A bid for victory

1 September 2006 Peter Bartram

Author Peter Bartram has made business communication his life's work. In this article, he analyses the key skills that any bid team needs to have in order to make a real impact with prospective clients.

It's in the nature of a CEO's job to look at the big picture. But sometimes it's important to look at the detail as well. And one of the most important bits of the detail is whether or not the organisation has the skills that are vital to compete in the future.

No skills could be more important for that than those needed to win new business. But which skills exactly are key when it comes to filling up the order book? "Exactly which skills are key when it comes to filling up the order book?"


Your presentation or pitch is the key interface with your prospective customer – the culmination of all your work on winning the bid – and your prime opportunity to influence the customer in your favour. The final pitch can be make-or-break for winning the contract, especially when the final choice comes down to two or three closely matched contenders.

Your bid has a value to the customer not only in terms of price but also because of the benefits your proposed solution provides. Each aspect of your offer has a specific value, which may be high or low depending on the customer's unique requirements.

Understanding the level of value that your customer places on solutions to each need – where the need is most pressing and where it is marginal – is the foundation of a successful bid.


Understanding the customer's buying centre is essential to any successful bid. The buying centre does not just include the members of the purchasing team, but anyone, internal or external, who influences the decision.

The bid process is the heart of your strategy. Setting up an organised framework for the bidding process helps to marshal all the information inputs, to see the bid from both a supplier's and buyer's perspective, and to cope with the time and resource pressures that often force a bidder into cutting corners or making snap decisions.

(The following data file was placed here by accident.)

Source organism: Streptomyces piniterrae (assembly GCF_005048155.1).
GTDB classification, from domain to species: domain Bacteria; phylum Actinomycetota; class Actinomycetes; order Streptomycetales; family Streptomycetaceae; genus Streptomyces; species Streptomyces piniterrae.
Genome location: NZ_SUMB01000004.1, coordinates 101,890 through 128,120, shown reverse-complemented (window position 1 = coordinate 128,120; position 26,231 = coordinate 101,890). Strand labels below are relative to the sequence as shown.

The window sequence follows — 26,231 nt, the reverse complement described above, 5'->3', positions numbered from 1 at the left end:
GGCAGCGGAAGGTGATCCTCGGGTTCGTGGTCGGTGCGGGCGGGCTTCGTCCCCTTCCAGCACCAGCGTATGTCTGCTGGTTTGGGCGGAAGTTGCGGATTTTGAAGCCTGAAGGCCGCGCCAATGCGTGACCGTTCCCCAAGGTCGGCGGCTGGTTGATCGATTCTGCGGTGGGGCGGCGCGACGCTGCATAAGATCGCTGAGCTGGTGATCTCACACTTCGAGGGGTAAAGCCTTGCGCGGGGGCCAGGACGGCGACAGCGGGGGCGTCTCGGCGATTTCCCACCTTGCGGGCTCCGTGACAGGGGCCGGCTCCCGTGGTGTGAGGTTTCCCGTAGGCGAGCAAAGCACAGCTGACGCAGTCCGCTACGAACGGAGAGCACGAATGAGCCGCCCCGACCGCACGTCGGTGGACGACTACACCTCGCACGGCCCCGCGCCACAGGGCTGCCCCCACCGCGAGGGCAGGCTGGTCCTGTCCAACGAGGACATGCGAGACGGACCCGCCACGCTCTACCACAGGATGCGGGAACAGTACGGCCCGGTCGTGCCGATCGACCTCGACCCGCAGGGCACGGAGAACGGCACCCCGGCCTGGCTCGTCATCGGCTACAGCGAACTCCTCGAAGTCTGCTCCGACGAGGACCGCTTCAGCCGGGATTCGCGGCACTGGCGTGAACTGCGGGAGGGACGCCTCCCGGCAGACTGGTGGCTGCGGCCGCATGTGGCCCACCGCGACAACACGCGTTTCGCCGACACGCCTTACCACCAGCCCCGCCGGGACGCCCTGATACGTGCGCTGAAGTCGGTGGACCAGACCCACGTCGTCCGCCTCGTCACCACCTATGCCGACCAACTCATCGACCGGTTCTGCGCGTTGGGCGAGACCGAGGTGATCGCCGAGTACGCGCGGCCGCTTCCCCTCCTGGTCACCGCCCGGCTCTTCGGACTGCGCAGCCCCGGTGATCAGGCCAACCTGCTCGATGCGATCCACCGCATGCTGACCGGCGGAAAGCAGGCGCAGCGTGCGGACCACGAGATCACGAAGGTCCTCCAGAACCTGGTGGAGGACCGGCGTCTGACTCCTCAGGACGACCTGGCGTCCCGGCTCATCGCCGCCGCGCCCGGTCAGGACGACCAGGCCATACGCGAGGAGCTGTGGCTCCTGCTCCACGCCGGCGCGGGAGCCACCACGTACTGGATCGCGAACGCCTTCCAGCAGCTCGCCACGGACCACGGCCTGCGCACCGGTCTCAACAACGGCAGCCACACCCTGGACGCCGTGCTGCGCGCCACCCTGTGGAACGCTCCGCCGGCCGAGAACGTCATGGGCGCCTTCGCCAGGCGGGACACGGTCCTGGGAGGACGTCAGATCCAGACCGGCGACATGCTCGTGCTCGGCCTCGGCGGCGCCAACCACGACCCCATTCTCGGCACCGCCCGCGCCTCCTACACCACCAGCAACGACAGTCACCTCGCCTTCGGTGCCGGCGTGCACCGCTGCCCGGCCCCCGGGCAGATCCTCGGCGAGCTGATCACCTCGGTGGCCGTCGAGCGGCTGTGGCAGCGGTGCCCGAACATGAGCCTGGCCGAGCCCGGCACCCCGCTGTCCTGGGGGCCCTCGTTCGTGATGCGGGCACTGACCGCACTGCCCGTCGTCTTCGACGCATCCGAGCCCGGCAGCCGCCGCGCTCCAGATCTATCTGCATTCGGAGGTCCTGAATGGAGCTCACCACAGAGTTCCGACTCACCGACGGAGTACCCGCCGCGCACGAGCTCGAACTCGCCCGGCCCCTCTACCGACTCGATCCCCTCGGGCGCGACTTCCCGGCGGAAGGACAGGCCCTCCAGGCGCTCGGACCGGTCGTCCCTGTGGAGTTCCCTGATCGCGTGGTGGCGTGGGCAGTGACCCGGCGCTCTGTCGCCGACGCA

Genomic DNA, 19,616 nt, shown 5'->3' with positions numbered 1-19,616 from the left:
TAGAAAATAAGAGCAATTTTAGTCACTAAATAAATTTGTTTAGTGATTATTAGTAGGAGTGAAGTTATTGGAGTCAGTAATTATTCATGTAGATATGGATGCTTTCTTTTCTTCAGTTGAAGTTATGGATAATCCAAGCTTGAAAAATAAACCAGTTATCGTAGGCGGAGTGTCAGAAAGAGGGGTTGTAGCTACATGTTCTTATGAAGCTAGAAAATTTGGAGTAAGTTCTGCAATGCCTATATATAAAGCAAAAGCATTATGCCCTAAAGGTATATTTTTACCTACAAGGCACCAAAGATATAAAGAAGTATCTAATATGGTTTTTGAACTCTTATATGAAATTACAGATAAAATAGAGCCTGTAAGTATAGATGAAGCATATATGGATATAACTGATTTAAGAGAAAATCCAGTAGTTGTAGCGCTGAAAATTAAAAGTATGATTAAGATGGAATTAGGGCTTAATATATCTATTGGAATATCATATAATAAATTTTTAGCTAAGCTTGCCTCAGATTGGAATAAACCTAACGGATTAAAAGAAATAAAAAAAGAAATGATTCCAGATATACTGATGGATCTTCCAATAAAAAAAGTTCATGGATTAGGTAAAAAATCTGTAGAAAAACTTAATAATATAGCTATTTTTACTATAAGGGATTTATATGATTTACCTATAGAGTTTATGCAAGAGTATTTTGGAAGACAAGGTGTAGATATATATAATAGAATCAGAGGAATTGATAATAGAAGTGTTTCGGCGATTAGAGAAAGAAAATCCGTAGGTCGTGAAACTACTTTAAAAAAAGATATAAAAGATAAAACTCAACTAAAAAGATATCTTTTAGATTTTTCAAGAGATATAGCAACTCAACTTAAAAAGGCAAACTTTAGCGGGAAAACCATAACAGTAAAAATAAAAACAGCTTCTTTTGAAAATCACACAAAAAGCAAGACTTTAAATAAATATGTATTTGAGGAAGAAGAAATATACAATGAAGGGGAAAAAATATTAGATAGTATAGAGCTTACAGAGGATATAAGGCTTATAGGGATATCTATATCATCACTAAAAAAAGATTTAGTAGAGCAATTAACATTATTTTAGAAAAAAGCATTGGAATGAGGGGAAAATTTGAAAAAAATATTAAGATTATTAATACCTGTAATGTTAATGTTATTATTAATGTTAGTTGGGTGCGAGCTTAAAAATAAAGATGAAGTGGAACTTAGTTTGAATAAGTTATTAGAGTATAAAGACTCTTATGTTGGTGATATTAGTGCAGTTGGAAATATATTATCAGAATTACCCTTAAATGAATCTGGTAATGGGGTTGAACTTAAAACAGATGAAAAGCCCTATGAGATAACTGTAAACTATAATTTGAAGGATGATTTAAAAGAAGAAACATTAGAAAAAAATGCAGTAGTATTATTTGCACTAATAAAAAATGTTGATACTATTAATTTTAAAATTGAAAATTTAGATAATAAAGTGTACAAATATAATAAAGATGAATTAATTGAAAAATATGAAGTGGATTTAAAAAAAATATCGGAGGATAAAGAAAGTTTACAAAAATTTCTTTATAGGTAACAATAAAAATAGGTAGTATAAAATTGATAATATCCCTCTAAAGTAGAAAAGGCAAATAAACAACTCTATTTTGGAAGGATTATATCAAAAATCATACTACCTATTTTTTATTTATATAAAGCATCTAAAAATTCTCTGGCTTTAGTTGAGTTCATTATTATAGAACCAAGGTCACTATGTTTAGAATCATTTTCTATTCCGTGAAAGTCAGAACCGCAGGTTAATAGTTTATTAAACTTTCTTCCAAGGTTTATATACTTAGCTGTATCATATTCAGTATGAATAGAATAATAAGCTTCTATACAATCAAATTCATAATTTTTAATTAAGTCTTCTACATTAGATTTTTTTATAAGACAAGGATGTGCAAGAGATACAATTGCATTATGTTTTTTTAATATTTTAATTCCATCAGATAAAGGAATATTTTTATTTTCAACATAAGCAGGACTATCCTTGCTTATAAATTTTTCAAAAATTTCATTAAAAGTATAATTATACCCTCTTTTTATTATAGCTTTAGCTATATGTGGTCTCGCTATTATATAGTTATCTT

For certain bids – most commonly in the public sector and with global development agencies – detailed tender documents drawn up by the client determine which contenders are shortlisted. Compliance with the specification outlined in the tender documentation is strictly enforced, and if your interpretation of what is required is wrong, it may lose you the contract.

Understanding your markets, customers and competitors is the essential first step to handling bids effectively. This is especially important as the shape of markets is changing more rapidly than ever before and competitors can emerge from unexpected places. The best competitive intelligence operations ally information collection with insightful analysis.

Understanding and influencing customers is the key to communicating with them on the same wavelength. Tailoring your key messages to each part of the customer's purchasing strategy – taking into account the level of prior knowledge and the credibility of your firm in the customer's eyes – may determine whether you reach that all-important short list.


It is too easy to see the two functions of procuring and fulfilling new contracts as separate.

"The bid team leader is the only person able to see above the detail."